Chances are you've never heard of Oxford American magazine ("the Southern Magazine of Good Writing," as it's called on the cover), but you have no doubt heard of John Grisham. Fabulously wealthy from his string of bestsellers, the Oxford, Mississippi, author started this publication, which has truly become a beacon of great writing. But once a year, it really shines. Every summer for the past five years, the magazine has published a music issue with a CD enclosed.
Now if you're the type to read liner notes carefully, this is right up your alley. The magazine -- all 200-plus pages of it -- is devoted to the songs on the CD. Each band and artist is discussed at great length, giving you a deeper connection to the 22 selections. This year's collection features Bob Dylan, Emmylou Harris, Dolly Parton and even Billy Bob Thornton delivering a surprisingly strong rendition of "Ring of Fire." The music is southern traditional, but not country -- it's more like the stuff on the O Brother Where Art Thou! soundtrack (which is written about in the issue, too) than Garth Brooks.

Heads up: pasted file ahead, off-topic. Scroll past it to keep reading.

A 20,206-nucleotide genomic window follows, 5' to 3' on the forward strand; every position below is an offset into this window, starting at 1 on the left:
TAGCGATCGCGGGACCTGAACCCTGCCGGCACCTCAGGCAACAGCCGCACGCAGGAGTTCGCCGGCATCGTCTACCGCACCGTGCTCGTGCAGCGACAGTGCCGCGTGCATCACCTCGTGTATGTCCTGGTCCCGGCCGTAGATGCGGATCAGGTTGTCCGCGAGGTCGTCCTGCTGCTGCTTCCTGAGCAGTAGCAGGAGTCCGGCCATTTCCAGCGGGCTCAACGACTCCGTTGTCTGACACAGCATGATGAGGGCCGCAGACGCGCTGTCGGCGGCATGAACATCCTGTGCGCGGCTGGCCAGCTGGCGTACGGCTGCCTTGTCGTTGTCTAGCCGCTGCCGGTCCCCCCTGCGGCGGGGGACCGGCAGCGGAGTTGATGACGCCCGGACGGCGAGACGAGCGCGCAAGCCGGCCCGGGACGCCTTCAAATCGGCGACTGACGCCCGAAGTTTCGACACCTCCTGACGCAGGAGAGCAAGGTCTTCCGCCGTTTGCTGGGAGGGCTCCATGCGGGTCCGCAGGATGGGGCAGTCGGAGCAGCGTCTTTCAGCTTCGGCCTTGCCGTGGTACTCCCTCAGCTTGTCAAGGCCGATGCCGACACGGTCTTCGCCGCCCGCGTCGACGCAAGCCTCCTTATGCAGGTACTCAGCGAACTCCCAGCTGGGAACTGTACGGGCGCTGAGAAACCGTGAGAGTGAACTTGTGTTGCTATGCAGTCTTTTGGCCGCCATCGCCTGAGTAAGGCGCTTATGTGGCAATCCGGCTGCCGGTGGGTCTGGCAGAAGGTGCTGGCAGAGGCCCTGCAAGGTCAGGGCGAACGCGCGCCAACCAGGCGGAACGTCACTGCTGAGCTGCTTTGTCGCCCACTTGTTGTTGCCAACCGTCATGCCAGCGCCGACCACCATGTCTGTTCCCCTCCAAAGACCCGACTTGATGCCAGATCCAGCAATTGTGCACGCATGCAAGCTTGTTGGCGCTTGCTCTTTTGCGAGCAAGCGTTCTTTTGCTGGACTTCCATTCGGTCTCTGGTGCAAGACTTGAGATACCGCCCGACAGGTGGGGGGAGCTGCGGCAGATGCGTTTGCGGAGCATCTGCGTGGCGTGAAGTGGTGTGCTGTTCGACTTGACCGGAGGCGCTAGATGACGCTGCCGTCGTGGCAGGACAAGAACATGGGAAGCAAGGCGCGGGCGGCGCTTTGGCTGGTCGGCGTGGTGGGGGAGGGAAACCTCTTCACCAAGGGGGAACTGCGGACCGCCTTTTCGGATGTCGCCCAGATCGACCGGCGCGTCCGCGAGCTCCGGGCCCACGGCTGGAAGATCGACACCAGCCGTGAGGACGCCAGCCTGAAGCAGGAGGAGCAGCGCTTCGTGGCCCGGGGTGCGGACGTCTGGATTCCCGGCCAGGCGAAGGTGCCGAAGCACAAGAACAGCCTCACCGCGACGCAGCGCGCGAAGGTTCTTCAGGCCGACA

And the best stuff comes on those tracks from artists you've never heard of: The Gants of Mississippi have a neat little tune, "Little Boy Sad," from the mid-1960s, but without reading about them you'd never know they were going to be as big as the Beatles. You'll have to read all about it to find out what happened instead. Linda Lyndell's "What a Man" is a revelation -- look out Aretha! And contemporary artist Tricia Walker's "The Heart of Dixie" is a haunting prayer for racial harmony. All in all, this is great summer reading, er, listening.
You can purchase the Oxford American music issue at your local bookstore or by calling 800-269-6926.
The new one is smart and funny and action-packed, and it’s bigger and better and sleeker. And Downey does it again, this time ramping up Stark’s arrogant wisecracking, telling anyone who’ll listen (mostly women) that, via the creation of his powerful Iron Man suit, he’s brought years of uninterrupted peace to the world.